Half a croissant, on a plate, with a sign in front of it saying '50c'
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World Watch

12 zones, 13 faces and 14 hands telling time
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Though probably best suited for an airport terminal or international headquarters, this fanciful clock would also look good on an office wall or as a wristwatch. Its central clock face has two hands to show the minutes and seconds.

Encircling it are twelve smaller clock faces to display the hour, around the world. The hour faces are joined to spokes radiating from behind the large face and they orbit it like cabins on a Ferris wheel. The end of each spoke acts as an hour hand pointing to the correct local time on its clock face.

As the ring of clocks slowly turns clockwise, the hour hands display the march of time across the hour discs that are weighted to stay vertical. An alternating text display on each face shows the name of a major city, weekday and ‘AM’ or ‘PM’. Cities such as Adelaide and Katmandu with local times that differ by 30 and 15 minutes respectively from the time zone norm would not be included.

FarmerJohn, Feb 03 2005

sketch http://www.geocitie...ie/worldclock.html?
[FarmerJohn, Feb 03 2005]

Roman Numerals http://home.att.net...na/answer/roman.htm
[FarmerJohn, Feb 03 2005]

The Nerd Watch Museum http://pocketcalcul...show.com/nerdwatch/
Whoa. [bristolz, Feb 03 2005]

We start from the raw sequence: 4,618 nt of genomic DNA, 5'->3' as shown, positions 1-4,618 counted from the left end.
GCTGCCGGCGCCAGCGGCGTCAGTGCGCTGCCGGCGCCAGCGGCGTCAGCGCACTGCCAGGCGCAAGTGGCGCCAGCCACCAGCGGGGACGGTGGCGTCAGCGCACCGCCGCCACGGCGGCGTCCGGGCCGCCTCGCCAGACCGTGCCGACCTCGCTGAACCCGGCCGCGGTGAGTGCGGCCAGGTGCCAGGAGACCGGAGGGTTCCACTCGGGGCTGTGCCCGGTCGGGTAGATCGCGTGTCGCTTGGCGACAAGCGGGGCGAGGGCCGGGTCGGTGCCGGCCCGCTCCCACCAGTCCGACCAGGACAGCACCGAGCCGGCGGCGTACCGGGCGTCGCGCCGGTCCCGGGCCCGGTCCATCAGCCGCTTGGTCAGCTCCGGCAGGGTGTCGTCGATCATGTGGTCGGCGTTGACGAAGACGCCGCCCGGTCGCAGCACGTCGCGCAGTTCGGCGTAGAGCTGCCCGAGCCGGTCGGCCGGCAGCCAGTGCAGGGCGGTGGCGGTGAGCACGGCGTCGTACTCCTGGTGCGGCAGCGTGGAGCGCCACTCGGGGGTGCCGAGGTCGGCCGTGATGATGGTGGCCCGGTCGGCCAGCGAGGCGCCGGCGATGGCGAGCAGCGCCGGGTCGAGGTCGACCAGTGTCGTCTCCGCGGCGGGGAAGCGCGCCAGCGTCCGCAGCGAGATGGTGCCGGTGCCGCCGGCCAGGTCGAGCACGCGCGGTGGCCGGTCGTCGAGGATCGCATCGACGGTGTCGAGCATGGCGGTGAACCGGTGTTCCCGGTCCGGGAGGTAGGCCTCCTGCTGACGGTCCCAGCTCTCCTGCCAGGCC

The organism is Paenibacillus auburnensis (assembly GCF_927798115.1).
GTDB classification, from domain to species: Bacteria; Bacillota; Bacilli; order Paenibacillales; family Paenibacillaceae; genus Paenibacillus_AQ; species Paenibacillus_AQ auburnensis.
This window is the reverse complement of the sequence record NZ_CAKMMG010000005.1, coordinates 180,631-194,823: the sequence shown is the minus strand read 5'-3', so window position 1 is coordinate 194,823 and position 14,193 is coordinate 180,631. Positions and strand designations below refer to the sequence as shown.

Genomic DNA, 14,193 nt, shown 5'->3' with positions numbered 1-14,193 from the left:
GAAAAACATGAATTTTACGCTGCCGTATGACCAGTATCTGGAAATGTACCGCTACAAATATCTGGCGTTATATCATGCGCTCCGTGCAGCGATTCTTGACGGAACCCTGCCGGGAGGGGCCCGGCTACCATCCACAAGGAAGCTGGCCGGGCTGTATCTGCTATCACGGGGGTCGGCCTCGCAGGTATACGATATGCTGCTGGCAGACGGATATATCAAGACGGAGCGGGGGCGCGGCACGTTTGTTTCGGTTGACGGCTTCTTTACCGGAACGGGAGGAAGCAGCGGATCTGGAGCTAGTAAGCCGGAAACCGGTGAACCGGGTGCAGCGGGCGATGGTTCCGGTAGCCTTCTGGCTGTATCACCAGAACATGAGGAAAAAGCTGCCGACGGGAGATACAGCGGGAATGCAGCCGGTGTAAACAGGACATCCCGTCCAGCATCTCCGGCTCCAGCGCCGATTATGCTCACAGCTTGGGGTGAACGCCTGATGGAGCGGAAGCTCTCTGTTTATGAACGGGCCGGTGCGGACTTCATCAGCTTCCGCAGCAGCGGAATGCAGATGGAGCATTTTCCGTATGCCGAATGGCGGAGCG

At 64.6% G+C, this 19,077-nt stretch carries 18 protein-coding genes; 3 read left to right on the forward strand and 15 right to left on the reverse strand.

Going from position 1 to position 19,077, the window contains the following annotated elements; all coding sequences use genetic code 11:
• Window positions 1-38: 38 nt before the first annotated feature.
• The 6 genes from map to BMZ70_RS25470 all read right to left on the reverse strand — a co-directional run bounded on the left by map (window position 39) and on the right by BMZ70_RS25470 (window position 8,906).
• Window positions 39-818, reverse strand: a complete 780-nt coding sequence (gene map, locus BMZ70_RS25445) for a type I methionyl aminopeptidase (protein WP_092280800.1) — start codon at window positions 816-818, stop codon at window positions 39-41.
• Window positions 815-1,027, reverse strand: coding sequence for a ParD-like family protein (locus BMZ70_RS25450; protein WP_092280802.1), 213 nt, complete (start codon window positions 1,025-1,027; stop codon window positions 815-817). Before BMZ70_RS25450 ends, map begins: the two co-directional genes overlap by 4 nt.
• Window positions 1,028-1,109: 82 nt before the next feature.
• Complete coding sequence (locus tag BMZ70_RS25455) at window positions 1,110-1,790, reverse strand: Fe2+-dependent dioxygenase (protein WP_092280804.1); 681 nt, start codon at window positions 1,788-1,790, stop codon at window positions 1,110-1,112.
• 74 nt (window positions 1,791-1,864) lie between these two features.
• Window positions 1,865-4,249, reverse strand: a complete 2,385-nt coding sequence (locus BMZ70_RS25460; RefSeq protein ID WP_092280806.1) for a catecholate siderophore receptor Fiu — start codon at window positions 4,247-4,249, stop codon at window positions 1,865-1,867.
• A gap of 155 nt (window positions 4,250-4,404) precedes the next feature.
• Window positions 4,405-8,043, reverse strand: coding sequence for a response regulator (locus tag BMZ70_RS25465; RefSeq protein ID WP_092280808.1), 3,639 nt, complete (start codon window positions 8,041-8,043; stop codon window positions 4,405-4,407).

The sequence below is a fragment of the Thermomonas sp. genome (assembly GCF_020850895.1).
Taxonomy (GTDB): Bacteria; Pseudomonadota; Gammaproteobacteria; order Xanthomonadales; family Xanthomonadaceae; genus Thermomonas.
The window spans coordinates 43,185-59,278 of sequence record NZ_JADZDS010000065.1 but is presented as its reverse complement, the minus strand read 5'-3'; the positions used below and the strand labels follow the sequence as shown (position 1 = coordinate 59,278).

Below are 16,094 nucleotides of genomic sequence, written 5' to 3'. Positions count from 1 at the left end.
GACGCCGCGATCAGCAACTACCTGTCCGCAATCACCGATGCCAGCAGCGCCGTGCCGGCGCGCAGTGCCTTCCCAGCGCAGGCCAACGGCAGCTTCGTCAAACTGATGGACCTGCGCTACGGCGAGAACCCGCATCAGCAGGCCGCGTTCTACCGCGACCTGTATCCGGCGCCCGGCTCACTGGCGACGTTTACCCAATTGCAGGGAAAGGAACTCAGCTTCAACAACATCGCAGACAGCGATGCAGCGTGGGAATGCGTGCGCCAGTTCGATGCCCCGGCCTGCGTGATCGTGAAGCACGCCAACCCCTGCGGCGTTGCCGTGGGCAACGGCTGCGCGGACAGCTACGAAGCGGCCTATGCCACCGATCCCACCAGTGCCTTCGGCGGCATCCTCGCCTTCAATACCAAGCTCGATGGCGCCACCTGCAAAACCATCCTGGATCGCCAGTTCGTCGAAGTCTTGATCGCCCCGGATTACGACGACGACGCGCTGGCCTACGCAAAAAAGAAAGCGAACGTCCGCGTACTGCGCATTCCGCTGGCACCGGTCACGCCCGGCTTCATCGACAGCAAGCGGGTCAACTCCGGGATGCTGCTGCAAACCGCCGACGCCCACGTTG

World City Clock http://www.IIIxII.com/items/view/109
24 zones, 1 face, 12 hands telling time. [Nicotronics, Mar 16 2009]

[link]






       I don't really know anything about Roman numerals but is XLV really 45? shouldn't it just be LV (50 -5)?
Jinbish, Feb 03 2005
  

       From the link: 'However, proper Roman numbers are subject to the following restrictions about the applicability of the subtractive principle. ...   

       The subtractive principle (a subtrahend preceding a minuend) may apply:   

       Only to a numeral (the subtrahend) which is a power of ten (I, X or C). For example, "VL" is not a valid representation of 45 (XLV is correct).'
FarmerJohn, Feb 03 2005
  

       If the spokes moved round at twice the right speed for this idea to work, then the clock faces on the ends of the spokes could be replaced by real clocks and the idea would still work.
hippo, Feb 03 2005
  

       I agree (clockworks instead of gravity can keep the faces vertical) except for the speed, otherwise in six hours the Sydney clock would be back at the top upside down.
FarmerJohn, Feb 03 2005
  

       (Thanks [FJ] )
Jinbish, Feb 03 2005
  

       I was expecting a view from space, with the continents moving around to show which millenium we're in.
normzone, Feb 03 2005
  

       [normzone] Baked, I'm afraid. Tectonic plates, continental drift, etc.
hippo, Feb 03 2005
  

       Half World Watch?
FarmerJohn, Feb 03 2005
  
      
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